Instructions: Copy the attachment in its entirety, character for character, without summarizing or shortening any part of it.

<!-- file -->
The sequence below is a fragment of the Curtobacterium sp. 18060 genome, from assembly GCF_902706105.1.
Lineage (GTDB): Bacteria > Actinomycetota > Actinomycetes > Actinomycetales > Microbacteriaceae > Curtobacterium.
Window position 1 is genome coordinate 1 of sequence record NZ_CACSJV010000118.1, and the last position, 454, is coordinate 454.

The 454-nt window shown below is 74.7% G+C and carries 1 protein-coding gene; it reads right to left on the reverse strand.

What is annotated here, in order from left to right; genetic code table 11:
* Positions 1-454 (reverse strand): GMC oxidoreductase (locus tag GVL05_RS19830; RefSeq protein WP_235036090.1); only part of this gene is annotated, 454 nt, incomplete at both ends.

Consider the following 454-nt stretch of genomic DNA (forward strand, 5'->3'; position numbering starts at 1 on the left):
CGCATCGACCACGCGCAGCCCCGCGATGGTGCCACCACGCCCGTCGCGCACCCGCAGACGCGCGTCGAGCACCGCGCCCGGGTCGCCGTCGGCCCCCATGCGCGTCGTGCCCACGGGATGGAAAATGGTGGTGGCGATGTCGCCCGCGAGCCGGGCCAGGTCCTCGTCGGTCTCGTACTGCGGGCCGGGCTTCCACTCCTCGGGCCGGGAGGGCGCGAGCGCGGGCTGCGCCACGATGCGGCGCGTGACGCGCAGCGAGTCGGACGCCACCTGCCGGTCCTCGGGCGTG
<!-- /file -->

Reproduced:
The sequence below is a fragment of the Curtobacterium sp. 18060 genome, from assembly GCF_902706105.1.
Lineage (GTDB): Bacteria > Actinomycetota > Actinomycetes > Actinomycetales > Microbacteriaceae > Curtobacterium.
Window position 1 is genome coordinate 1 of sequence record NZ_CACSJV010000118.1, and the last position, 454, is coordinate 454.

The 454-nt window shown below is 74.7% G+C and carries 1 protein-coding gene; it reads right to left on the reverse strand.

What is annotated here, in order from left to right; genetic code table 11:
* Positions 1-454 (reverse strand): GMC oxidoreductase (locus tag GVL05_RS19830; RefSeq protein WP_235036090.1); only part of this gene is annotated, 454 nt, incomplete at both ends.

Consider the following 454-nt stretch of genomic DNA (forward strand, 5'->3'; position numbering starts at 1 on the left):
CGCATCGACCACGCGCAGCCCCGCGATGGTGCCACCACGCCCGTCGCGCACCCGCAGACGCGCGTCGAGCACCGCGCCCGGGTCGCCGTCGGCCCCCATGCGCGTCGTGCCCACGGGATGGAAAATGGTGGTGGCGATGTCGCCCGCGAGCCGGGCCAGGTCCTCGTCGGTCTCGTACTGCGGGCCGGGCTTCCACTCCTCGGGCCGGGAGGGCGCGAGCGCGGGCTGCGCCACGATGCGGCGCGTGACGCGCAGCGAGTCGGACGCCACCTGCCGGTCCTCGGGCGTG